As T1D’s, we are all programmed to think that ketones are a disaster in any amount or form and a sure fire sign that something is not right. This is, of course, quite often very accurate and the presence of any level of ketones in the blood can indicate dangerously high blood sugar levels. I was therefore super confused and surprised when, a couple of years ago, when I went to hospital with malnutrition and dehydration (that is a story for another time!), I had ketones despite the fact that my blood sugar was a respectable 5.4 and had not been above 7 for at least the past week if not longer. At the time, I was feeling pretty rubbish so didn’t really question it and let the Dr’s hook me up to the relevant drips in order to fix the dehydration problem and provide me with the grossest of cheese sandwiches to combat the whole malnutrition issue. It was only a few weeks later that I questioned this and started looking in to it.
I am going to say again what I have said many times before – I am no scientist, therefore, the following explanation is merely my understanding of how ketones work therefore feel free to shoot me down and please do not take it as gospel!
Ok so, here goes!
In order for the body to produce energy, it needs to burn fuel.
This fuel can be either in the form of carbs or fats.
If the body burns carbs, they are digested and turned in to glucose which is then either transported to the cells to be used as energy OR is stored in the liver as glycogen to be used for energy on a later occasion.
If the body burns fats, these are digested and turned in to fatty acids which are then either broken down in order to be transported to the cells as energy OR stored in the body which is what we then see as fat (think that lovely little spare tyre!).
The body would always choose to use carbohydrates as a fuel source however, in the absence of these, it will resort to burning fats. The by-product produced by the liver is KETONES.
Very simplistic I know, but this is how I understand it all in lay-mans terms, see below my lovely little hand drawn diagram to show the process!
Ok so, all of this is fine and explains why I had ketones when in fact I had a stable blood sugar but hadn’t really been able to eat anything for about a week – no carbs on board meant that my body was burning fat stores and therefore ketones were being produced. That answered one question but then came my next question……what then, is the difference between this and the dreaded Diabetic Ketoacidosis (DKA) and why is it ok to have small levels of ketones in the blood when I have always thought they were poisonous to the body?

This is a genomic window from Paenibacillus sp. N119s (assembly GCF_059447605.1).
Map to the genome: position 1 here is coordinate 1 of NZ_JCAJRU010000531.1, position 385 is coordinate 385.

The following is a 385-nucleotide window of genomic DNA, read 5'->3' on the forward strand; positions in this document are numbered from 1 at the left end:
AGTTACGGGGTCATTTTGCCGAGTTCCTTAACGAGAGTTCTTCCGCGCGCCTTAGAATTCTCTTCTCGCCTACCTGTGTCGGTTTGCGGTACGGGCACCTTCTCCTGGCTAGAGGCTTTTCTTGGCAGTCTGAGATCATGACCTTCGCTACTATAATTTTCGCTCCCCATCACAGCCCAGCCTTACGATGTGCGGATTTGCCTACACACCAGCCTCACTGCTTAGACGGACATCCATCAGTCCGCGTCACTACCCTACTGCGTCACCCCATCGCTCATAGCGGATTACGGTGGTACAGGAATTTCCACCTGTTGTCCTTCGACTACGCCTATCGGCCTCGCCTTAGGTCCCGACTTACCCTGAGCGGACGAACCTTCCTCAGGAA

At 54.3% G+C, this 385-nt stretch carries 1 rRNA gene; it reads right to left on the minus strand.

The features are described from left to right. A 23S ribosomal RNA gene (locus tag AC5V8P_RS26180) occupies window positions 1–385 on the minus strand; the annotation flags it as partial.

In a person with a fully functioning pancreas, the body produces its own insulin to ensure that the fat cells don’t continue to release too much fat in to the body’s circulation causing the liver to keep producing ketones HOWEVER, in someone with T1D, the ability to produce the insulin to stop this happening is not there and therefore the body just keeps merrily going about it’s business, making more and more ketones. The danger of this is that ketones alter the body’s PH balance and make it more acidic – this constitutes an emergency medical situation as an acidic environment can cause all sorts of other issues and can be fatal if not rectified.
So that is my ‘Jenn’ understanding of the situation, basically, everyone will have a small level of ketones in their system following any sort of fasting or lack of carbohydrates and this is ok. We, as T1D’s just need to be careful that we do not let our BG levels get too high and insulin levels therefore too low to avoid the body producing too many of the little blighters!
As seems to often be the case, since I became aware of the complexities of ketones and energy in the body, information seems to have increased on social media and I am aware that many people do actively aim to reach a state of nutritional ketosis through a low carb diet. There are some fab insta accounts with lots of good info on if you are looking to learn more about this whole complicated process!